The other way to look at the book is as a way to really get to grips with the advanced features of the ggplot package, which is taught via interesting examples of data visualization.…

By | March 27th, 2019|Book reviews, Reviews|0 Comments

How to Fall Slower Than Gravity And Other Everyday (and Not So Everyday) Uses of Mathematics and Physical Reasoning – by Paul J. Nahin, a review

NB. I was sent this book as a review copy.

This book is without a doubt the most enjoyable, stimulating book of mathematical physics (and occasionally more pure branches of maths) puzzles that I have ever read. It’s essentially a series of cleverly, and occasionally fiendishly put-together mathematics and physics challenge questions, each of which gets you thinking in a new and fascinating way.

The level of mathematics needed is generally only up to relatively basic calculus, though there is the occasional diversion into a slightly more complex area, though anyone with basic first year university mathematics, or even a keen high school student who has done a little reading ahead, would be able to get a lot from the questions.

I found that there were a number of ways of going through the questions. Some of them are enjoyable to read, and simply ponder. For me, occasionally figuring out what should be done, without writing anything down, was enough to be pretty confident that I saw the ingenuity in the puzzle and the solution and I was happy to leave it at that.…

By | January 10th, 2019|Book reviews, Reviews, Uncategorized|1 Comment

Millions, Billions, Zillions – Defending Yourself in a World of Too Many Numbers – by Brian W. Kernighan, a review

NB. I was sent this book as a review copy.

I have to admit that I was skeptical about this book when I first saw it, and even on browsing through it became more so (read on for the but…). I count myself as a highly numerate person who has a reasonable awareness of the world of numbers around me and I thought that the book probably wouldn’t help me to navigate through the world that I already feel comfortable in.

The book is essentially a series of short chapters which discuss some of the ways that numbers are used, misused and mistakenly used in the media, from errors in units, to orders of magnitude, to the ways that graphs can misrepresent data either intentionally or unintentionally to the improbable precision so often used online and in print. Each chapter uses news headlines and quotes to highlight how such mistakes come about and the examples are extremely clear.…

By | December 13th, 2018|Book reviews, Reviews|2 Comments

The Mathematics of Secrets – by Joshua Holden, a review

NB. I was sent this book as a review copy.

This is an extremely clearly, well-written book covering a lot of ground in the mathematics of cyphers. It starts from the very basics with simple transposition cyphers and goes all the way through to elliptic cyphers, public key cryptography and quantum cryptography. Each section gives detailed examples where you can follow precisely the mathematics of what underlies the encryption. Indeed the mathematics is non-trivial in a fair number of places, but it is always explained well, and I think that anyone with a first year university level of mathematics should be able to understand the bulk of it. I think that if you were to come at this book with a high-school level of mathematics, there would be some aspects which would be pretty hard work, but with some persistence, even those would be understandable, and perhaps the breakthroughs in understanding would feel like a great (though doable) achievement for the maths enthusiast.…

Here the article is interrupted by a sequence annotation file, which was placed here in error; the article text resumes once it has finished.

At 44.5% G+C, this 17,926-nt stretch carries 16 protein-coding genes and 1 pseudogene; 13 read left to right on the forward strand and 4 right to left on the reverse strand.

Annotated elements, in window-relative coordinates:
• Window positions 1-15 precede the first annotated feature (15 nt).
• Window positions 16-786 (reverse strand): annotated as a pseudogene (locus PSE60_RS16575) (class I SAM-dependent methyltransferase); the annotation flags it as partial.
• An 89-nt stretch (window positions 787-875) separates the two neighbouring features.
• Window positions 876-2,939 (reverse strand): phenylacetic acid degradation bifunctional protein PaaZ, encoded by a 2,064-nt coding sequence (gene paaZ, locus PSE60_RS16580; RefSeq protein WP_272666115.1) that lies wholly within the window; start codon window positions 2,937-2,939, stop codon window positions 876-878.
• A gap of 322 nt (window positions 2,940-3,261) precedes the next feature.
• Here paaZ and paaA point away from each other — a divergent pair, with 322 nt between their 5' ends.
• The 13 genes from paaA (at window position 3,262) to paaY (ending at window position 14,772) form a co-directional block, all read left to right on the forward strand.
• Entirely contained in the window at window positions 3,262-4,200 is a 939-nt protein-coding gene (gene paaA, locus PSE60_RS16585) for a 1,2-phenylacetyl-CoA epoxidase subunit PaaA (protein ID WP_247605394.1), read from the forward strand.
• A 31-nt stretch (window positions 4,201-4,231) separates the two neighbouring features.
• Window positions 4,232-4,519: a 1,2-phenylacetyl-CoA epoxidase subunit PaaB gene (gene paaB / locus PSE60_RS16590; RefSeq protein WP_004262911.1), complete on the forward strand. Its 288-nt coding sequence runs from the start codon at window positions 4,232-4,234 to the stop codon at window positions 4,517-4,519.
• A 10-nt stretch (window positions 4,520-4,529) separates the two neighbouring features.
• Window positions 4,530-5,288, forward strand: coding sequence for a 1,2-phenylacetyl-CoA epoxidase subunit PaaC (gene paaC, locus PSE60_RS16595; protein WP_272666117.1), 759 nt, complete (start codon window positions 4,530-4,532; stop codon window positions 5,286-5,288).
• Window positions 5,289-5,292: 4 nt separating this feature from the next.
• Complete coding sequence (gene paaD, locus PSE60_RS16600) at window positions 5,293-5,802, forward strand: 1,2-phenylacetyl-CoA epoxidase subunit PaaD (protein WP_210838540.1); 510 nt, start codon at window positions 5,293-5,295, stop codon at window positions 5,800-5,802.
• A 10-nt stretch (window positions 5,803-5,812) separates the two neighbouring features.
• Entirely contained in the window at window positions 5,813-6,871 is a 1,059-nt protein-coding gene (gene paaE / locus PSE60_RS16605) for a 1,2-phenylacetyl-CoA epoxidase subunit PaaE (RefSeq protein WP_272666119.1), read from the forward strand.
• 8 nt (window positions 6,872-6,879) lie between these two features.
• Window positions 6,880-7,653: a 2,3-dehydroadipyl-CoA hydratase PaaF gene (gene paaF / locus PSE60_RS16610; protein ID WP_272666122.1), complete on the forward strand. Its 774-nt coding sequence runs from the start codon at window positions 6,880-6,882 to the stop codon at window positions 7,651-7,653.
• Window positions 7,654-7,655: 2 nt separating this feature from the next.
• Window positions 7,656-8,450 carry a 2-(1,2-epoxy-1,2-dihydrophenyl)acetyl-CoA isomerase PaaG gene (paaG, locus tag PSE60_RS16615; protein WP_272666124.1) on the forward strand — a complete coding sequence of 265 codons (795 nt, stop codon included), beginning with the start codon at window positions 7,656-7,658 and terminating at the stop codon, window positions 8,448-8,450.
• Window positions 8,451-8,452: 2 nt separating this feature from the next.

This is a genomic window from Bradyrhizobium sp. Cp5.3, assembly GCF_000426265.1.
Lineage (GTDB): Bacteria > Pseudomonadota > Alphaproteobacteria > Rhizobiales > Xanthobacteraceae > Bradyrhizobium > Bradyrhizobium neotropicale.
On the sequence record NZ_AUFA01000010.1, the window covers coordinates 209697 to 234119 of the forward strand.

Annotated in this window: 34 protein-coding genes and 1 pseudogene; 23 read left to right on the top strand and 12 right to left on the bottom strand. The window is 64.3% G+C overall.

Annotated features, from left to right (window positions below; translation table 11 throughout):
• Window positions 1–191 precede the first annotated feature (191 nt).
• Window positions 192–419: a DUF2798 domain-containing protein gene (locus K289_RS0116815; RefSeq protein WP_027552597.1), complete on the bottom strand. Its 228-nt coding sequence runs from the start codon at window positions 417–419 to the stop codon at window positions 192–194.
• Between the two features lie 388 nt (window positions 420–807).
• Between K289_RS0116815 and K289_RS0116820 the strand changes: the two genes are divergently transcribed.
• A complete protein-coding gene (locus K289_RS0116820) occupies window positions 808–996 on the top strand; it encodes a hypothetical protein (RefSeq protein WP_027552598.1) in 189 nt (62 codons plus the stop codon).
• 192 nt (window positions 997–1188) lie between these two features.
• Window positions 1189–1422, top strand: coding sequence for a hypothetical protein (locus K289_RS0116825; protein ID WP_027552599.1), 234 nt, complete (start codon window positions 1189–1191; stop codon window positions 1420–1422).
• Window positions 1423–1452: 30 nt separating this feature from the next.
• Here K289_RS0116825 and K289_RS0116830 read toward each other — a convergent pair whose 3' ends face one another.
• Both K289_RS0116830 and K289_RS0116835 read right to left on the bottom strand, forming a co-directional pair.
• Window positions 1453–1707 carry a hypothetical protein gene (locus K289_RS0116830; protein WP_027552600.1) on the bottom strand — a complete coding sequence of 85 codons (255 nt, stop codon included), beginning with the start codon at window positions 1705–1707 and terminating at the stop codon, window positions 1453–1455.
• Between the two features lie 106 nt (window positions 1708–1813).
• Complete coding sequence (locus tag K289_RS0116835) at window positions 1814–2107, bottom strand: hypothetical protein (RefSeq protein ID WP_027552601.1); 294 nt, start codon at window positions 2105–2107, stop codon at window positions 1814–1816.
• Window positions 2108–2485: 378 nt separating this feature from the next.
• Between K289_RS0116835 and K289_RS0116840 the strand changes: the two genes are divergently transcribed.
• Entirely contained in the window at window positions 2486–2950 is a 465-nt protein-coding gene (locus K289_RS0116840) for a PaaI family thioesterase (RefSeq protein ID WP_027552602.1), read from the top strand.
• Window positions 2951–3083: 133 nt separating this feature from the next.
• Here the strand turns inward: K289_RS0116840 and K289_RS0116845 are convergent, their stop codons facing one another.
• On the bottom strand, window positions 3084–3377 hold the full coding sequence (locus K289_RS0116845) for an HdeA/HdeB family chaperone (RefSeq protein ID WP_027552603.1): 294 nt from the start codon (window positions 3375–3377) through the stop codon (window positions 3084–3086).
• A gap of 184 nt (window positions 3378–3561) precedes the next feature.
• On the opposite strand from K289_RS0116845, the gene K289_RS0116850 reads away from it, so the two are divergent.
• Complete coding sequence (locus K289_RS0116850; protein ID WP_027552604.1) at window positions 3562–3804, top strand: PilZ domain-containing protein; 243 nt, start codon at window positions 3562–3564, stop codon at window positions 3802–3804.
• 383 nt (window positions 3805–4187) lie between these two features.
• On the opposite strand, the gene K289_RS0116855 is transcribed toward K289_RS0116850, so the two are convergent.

By | November 20th, 2018|Book reviews, Reviews|0 Comments

How Behavior Spreads: The Science of Complex Contagions, by Damon Centola, a review

NB. This book was sent to me as a review copy.


The idea of this book is relatively simple, but the consequences are huge, and in fact some of the ideas are far more subtle and complex than they may first appear.

Essentially this book is based on a series of experiments which Damon Centola has run, which are all related to changes in behaviour which can be tracked, and made to occur, through a social network (in the broadest sense of the word). This is the study diffusion in a network.

The fundamentals of the research lie on two distinctions: One in the complexity of a contagion/behaviour, meaning how many connections with others who have the contagion/behaviour do you need until you adopt it, and the other in the topology of the social network, meaning loosely, how much like a street where each person only talks to their neighbours, versus a small world-network where there are a lot of disparate connections does the network look like.…

By | August 21st, 2018|Book reviews, Reviews|2 Comments

Calculus for the ambitious, by Tom Korner, a review, by Henri Laurie

Amazon link

This is a lovely book: strong emphasis on ideas; a lively sense of humour; a sure logical touch; historical detail that is accurate, relevant, yet quirky (takes some doing!). What’s not to like?

Well, there’s this: it is not easy to decide whether to recommend the book to anybody who doesn’t already know calculus. I’ll return to that. Let me start by describing why this is such a good book.

Firstly, the light touch and the clarity, which together make it wonderfully accessible. Fans of Tom Korner, including yours truly, will be happy to hear that it it as good as his “The Pleasures of Counting” and “Fourier Analysis”, two of the best books on maths ever. Like them, it discusses applications, social context and history but always in a way that supports the maths, which remains the main focus.

Secondly, the balance between rigour and intuition is superbly judged and maintained.…

By | June 20th, 2018|Book reviews, Reviews|0 Comments